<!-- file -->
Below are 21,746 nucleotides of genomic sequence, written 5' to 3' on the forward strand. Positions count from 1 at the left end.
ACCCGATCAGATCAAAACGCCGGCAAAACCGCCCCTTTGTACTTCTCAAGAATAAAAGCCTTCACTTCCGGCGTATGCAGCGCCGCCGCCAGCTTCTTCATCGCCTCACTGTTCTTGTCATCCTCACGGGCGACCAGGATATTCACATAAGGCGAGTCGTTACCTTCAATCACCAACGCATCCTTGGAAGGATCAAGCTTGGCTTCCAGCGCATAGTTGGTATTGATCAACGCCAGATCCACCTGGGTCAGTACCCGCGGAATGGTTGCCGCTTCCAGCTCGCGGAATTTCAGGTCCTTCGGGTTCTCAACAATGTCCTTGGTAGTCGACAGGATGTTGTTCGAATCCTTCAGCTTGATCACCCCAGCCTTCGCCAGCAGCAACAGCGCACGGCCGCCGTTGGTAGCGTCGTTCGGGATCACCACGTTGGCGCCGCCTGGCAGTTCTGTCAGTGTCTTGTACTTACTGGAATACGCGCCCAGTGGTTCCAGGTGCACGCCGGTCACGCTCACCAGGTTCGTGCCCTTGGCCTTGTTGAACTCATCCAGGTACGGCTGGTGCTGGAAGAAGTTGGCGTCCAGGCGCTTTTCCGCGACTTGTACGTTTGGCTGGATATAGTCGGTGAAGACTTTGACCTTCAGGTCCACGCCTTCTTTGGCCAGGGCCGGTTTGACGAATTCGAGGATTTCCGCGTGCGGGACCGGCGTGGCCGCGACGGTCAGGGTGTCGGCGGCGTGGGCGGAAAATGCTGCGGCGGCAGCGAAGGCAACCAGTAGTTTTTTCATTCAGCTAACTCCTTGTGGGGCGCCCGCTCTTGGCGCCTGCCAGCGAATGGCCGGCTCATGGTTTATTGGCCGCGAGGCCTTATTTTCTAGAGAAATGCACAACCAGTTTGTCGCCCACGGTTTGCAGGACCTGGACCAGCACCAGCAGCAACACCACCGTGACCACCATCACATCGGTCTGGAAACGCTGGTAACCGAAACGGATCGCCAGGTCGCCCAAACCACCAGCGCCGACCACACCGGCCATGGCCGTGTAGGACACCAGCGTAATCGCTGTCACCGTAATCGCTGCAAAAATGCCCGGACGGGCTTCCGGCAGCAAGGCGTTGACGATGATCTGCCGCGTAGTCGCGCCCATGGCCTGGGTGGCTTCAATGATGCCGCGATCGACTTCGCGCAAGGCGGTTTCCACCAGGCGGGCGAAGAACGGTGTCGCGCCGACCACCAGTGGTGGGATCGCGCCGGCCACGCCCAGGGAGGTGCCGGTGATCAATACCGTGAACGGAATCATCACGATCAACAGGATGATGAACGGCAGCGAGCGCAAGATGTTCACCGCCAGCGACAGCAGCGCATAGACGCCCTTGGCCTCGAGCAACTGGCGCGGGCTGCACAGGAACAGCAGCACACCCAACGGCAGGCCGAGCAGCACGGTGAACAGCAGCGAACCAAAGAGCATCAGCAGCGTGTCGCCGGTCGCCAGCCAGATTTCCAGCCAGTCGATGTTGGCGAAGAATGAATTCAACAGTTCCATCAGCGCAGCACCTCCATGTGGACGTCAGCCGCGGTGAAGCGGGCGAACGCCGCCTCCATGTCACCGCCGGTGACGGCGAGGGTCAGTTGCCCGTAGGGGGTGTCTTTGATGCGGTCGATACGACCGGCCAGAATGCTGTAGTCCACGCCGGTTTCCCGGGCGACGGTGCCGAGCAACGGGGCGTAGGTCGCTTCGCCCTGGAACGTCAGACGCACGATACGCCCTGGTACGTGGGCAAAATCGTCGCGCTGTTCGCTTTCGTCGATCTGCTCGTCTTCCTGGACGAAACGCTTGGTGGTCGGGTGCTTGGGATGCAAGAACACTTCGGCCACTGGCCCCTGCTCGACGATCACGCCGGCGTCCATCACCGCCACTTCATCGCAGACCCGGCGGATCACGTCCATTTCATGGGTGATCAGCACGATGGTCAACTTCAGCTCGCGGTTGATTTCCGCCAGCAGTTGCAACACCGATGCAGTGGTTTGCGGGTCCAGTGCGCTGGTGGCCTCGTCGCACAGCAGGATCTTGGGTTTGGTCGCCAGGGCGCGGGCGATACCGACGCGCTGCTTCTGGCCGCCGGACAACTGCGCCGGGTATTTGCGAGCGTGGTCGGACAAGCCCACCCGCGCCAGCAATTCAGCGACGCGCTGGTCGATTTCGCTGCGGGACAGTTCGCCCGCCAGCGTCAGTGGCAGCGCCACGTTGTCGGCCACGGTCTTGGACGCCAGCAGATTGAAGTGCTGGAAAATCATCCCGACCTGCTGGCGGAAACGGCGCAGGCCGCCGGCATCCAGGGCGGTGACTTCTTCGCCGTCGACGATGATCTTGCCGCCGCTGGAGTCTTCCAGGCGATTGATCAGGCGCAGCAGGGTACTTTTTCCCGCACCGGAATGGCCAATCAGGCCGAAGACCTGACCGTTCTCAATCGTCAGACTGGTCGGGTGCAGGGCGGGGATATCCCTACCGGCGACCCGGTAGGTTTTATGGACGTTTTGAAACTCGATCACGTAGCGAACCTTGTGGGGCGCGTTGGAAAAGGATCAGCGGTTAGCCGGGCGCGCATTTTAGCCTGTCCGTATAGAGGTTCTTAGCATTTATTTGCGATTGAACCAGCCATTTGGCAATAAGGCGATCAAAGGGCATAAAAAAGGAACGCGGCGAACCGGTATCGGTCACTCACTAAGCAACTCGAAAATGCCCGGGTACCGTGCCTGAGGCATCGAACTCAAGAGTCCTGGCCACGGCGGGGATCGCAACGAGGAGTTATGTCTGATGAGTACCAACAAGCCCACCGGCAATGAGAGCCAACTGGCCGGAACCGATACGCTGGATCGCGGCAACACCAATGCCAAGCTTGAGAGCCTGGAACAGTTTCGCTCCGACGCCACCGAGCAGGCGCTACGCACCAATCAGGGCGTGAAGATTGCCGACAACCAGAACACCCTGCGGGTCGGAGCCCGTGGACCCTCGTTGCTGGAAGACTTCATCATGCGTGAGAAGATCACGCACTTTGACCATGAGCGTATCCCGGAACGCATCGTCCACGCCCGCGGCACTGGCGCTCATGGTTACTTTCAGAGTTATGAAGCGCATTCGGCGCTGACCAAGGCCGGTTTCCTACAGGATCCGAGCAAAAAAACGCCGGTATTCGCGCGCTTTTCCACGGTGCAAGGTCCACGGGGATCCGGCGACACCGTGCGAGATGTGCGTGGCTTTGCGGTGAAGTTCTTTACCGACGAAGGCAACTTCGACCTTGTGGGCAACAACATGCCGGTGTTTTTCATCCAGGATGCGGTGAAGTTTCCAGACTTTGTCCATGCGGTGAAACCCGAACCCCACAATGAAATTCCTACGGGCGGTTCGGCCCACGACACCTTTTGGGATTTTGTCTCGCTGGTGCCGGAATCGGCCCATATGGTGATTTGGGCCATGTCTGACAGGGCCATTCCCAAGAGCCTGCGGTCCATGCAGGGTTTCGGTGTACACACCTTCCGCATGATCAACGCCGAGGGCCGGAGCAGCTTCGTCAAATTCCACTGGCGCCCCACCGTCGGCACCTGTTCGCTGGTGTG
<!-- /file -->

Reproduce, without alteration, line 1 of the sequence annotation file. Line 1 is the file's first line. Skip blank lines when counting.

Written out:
Below are 21,746 nucleotides of genomic sequence, written 5' to 3' on the forward strand. Positions count from 1 at the left end.